Lost Traffic Ticket in Louisiana
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If you lose your LA traffic ticket, you can contact the presiding traffic court directly for important ticket details to help you respond to your citation on time and avoid additional penalties.
Below is information about moving violations, such as speeding tickets and red light tickets. The information might apply to parking tickets, but it's best to confirm with your traffic court.
Contact Your LA Traffic Court
The Louisiana Office of Motor Vehicles (OMV) cannot provide you with lost traffic ticket details; the OMV can only provide information about past traffic tickets already on your driving record.
You must contact the presiding traffic court which, depending on where you received the citation and which type of officer ticketed you (city, parish, or state police), generally will be either a city court or parish/district court.
Conveniently the Louisiana Supreme Court provides a list of all city and parish/district courts and their contact information.
Which Traffic Court?
Again, most traffic courts are held in city courts or parish/district courts, so the court handling your LA traffic ticket will depend on where you got the ticket and whether you were cited by a city, parish, or state police officer.
If you can't remember where you received the ticket or which officer ticketed you, your traffic ticket search might be a process of elimination.
Remembering the area might be easier than remembering the type of officer, so jog your memory with questions such as:
- Why was I driving when I received the ticket?
- Do I remember seeing any landmarks?
- Was anyone with me? Do they remember where we were?
Your answers can help you narrow the selection of courts to contact.
NOTE: It can take a few days for the officer to report the traffic ticket to the court, and for the court to record the information, so if the court (or courts) doesn't have any information at first you might try calling again at a later date.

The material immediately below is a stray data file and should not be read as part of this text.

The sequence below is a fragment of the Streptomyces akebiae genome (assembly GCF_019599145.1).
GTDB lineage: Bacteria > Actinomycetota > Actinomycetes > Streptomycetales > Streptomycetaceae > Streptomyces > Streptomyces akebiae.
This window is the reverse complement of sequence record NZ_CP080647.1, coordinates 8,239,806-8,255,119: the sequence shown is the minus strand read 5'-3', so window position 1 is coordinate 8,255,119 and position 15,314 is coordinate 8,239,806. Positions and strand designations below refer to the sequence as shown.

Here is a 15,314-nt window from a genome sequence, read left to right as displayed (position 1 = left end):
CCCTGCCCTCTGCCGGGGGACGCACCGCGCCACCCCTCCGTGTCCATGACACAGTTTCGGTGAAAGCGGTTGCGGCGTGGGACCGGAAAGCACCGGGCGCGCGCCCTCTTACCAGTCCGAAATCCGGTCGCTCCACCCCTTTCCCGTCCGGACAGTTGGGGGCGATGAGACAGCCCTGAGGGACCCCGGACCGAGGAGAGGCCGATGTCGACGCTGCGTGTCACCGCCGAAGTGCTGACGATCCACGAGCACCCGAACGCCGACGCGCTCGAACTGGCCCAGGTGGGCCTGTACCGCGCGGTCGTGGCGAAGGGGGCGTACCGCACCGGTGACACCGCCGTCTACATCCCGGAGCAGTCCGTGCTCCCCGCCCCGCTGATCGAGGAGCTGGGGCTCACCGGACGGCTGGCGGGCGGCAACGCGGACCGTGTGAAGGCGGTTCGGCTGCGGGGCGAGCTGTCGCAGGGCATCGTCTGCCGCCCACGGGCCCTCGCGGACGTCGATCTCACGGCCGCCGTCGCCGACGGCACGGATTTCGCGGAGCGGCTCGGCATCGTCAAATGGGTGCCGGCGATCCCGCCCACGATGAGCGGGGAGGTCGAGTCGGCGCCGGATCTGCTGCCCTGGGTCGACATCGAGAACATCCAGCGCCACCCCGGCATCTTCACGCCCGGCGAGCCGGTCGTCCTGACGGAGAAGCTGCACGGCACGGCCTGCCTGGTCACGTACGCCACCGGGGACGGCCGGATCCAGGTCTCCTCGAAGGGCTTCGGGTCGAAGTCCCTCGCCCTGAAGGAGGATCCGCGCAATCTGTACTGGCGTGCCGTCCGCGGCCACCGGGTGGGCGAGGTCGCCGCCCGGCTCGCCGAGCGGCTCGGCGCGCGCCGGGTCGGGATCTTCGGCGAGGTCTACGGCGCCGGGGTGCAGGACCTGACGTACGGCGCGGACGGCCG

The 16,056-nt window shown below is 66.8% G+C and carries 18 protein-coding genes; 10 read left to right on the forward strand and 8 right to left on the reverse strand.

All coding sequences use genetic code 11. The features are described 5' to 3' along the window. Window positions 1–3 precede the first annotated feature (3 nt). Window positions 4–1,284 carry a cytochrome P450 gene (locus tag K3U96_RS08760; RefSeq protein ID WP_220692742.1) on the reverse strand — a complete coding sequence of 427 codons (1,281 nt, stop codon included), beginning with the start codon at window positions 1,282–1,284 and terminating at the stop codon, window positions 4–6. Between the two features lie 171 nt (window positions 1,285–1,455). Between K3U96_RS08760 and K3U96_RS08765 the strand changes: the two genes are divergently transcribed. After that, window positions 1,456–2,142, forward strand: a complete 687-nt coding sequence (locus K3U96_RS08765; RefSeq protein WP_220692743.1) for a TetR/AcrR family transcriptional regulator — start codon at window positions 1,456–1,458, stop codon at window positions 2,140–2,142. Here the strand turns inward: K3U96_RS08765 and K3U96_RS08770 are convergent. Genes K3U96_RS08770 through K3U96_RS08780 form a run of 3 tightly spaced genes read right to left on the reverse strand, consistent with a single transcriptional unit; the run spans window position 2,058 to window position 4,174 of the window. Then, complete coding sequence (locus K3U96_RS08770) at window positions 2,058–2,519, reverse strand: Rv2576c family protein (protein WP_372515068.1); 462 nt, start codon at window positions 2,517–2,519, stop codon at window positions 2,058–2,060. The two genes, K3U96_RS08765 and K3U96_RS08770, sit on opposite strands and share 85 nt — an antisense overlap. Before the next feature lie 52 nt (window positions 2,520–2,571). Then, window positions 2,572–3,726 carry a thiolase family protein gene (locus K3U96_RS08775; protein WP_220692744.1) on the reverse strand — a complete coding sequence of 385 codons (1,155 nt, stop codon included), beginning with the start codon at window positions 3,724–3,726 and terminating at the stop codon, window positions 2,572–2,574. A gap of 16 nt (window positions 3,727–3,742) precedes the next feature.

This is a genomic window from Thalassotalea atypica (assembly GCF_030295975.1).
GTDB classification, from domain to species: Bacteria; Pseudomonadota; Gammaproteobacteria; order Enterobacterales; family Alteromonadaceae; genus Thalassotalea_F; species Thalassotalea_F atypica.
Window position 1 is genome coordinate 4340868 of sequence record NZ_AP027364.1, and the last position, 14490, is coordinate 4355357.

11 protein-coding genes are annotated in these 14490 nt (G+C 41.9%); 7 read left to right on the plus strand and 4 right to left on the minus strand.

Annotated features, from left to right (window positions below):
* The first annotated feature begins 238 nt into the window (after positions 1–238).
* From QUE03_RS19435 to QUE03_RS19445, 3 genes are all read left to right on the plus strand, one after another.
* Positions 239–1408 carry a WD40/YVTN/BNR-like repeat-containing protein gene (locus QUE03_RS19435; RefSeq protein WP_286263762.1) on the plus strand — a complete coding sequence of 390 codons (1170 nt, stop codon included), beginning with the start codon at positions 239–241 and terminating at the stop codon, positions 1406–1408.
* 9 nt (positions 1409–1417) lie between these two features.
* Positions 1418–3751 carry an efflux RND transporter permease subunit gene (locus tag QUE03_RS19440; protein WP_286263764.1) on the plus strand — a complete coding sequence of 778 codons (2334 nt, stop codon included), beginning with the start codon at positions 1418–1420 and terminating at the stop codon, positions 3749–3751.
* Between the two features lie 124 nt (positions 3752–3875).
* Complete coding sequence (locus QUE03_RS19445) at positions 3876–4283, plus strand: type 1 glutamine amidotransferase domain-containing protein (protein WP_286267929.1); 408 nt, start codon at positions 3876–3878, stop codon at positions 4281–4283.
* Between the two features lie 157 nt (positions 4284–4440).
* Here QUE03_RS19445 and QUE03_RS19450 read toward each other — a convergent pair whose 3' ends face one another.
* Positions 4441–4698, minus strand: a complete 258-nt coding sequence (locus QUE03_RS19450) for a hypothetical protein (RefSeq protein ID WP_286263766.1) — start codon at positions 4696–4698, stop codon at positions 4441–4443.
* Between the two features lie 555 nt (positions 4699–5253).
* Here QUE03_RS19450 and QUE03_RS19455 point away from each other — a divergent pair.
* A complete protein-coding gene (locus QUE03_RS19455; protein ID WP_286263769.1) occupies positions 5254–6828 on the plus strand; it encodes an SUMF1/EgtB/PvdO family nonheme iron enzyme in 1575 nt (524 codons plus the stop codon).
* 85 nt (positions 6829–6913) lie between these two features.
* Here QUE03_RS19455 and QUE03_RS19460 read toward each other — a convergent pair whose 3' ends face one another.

Ask for Lost Traffic Ticket Details
Your LA traffic ticket details are critical; they provide information to help you avoid additional penalties.
When you contact the court, gather as much information as you can, including:
- Whether you're required to appear in court.
- Some violations require court appearances.
- If you must appear, ask for the court's address and the date and time of your hearing.
- Whether you're eligible to plead “guilty" and pay your fine outright.
- If you don't want to fight your ticket in court, pleading “guilty" and paying your fine could be the most convenient option.
- Ask about payment options and methods. (Can you pay online or by mail? Which payment methods does the court accept?)
- Find out the deadline by which you must pay the fine.
- Specific traffic ticket information.
- Often, you need information such as the violation, the date, and the citation number to pay your ticket.
- Most likely you will need this information if you want to fight your ticket in court, as will your traffic ticket attorney if you hire one.
Plead to Your LA Traffic Ticket
Unless your violation requires you to appear in court, you have deadline by which you must respond to your LA traffic ticket.
Your plea options include “guilty" (or “no contest") and “not guilty" and each brings its own sets of advantages and disadvantages.